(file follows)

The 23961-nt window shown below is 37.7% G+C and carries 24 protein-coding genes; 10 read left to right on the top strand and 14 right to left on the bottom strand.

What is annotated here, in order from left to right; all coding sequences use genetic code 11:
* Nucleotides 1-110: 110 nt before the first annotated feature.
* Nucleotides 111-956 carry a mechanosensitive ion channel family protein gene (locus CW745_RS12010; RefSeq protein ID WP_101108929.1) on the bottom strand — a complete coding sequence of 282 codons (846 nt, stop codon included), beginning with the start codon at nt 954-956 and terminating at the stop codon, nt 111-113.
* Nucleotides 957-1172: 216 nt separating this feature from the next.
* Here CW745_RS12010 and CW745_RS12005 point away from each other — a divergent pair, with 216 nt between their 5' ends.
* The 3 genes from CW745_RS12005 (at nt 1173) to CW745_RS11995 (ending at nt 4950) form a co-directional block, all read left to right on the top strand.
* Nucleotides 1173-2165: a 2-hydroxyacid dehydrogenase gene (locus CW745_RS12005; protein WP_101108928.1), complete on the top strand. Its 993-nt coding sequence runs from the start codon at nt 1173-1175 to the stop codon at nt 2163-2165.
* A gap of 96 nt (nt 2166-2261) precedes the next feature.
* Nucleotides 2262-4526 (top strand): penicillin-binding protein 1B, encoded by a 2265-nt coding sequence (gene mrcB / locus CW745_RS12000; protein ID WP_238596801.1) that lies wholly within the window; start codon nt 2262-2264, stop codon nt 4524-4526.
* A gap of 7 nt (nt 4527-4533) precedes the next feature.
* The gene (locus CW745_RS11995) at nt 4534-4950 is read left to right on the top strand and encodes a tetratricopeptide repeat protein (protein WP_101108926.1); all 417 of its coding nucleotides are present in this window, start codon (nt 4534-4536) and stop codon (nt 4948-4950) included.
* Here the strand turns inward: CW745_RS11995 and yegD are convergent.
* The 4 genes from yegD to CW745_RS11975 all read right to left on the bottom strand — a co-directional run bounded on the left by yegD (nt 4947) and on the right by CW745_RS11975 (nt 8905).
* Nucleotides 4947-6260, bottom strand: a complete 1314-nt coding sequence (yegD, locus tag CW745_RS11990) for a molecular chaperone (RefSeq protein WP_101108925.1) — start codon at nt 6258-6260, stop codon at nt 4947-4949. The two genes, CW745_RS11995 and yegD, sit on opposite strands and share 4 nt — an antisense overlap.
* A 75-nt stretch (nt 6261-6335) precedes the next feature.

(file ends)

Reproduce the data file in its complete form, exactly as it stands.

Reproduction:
The 23961-nt window shown below is 37.7% G+C and carries 24 protein-coding genes; 10 read left to right on the top strand and 14 right to left on the bottom strand.

What is annotated here, in order from left to right; all coding sequences use genetic code 11:
* Nucleotides 1-110: 110 nt before the first annotated feature.
* Nucleotides 111-956 carry a mechanosensitive ion channel family protein gene (locus CW745_RS12010; RefSeq protein ID WP_101108929.1) on the bottom strand — a complete coding sequence of 282 codons (846 nt, stop codon included), beginning with the start codon at nt 954-956 and terminating at the stop codon, nt 111-113.
* Nucleotides 957-1172: 216 nt separating this feature from the next.
* Here CW745_RS12010 and CW745_RS12005 point away from each other — a divergent pair, with 216 nt between their 5' ends.
* The 3 genes from CW745_RS12005 (at nt 1173) to CW745_RS11995 (ending at nt 4950) form a co-directional block, all read left to right on the top strand.
* Nucleotides 1173-2165: a 2-hydroxyacid dehydrogenase gene (locus CW745_RS12005; protein WP_101108928.1), complete on the top strand. Its 993-nt coding sequence runs from the start codon at nt 1173-1175 to the stop codon at nt 2163-2165.
* A gap of 96 nt (nt 2166-2261) precedes the next feature.
* Nucleotides 2262-4526 (top strand): penicillin-binding protein 1B, encoded by a 2265-nt coding sequence (gene mrcB / locus CW745_RS12000; protein ID WP_238596801.1) that lies wholly within the window; start codon nt 2262-2264, stop codon nt 4524-4526.
* A gap of 7 nt (nt 4527-4533) precedes the next feature.
* The gene (locus CW745_RS11995) at nt 4534-4950 is read left to right on the top strand and encodes a tetratricopeptide repeat protein (protein WP_101108926.1); all 417 of its coding nucleotides are present in this window, start codon (nt 4534-4536) and stop codon (nt 4948-4950) included.
* Here the strand turns inward: CW745_RS11995 and yegD are convergent.
* The 4 genes from yegD to CW745_RS11975 all read right to left on the bottom strand — a co-directional run bounded on the left by yegD (nt 4947) and on the right by CW745_RS11975 (nt 8905).
* Nucleotides 4947-6260, bottom strand: a complete 1314-nt coding sequence (yegD, locus tag CW745_RS11990) for a molecular chaperone (RefSeq protein WP_101108925.1) — start codon at nt 6258-6260, stop codon at nt 4947-4949. The two genes, CW745_RS11995 and yegD, sit on opposite strands and share 4 nt — an antisense overlap.
* A 75-nt stretch (nt 6261-6335) precedes the next feature.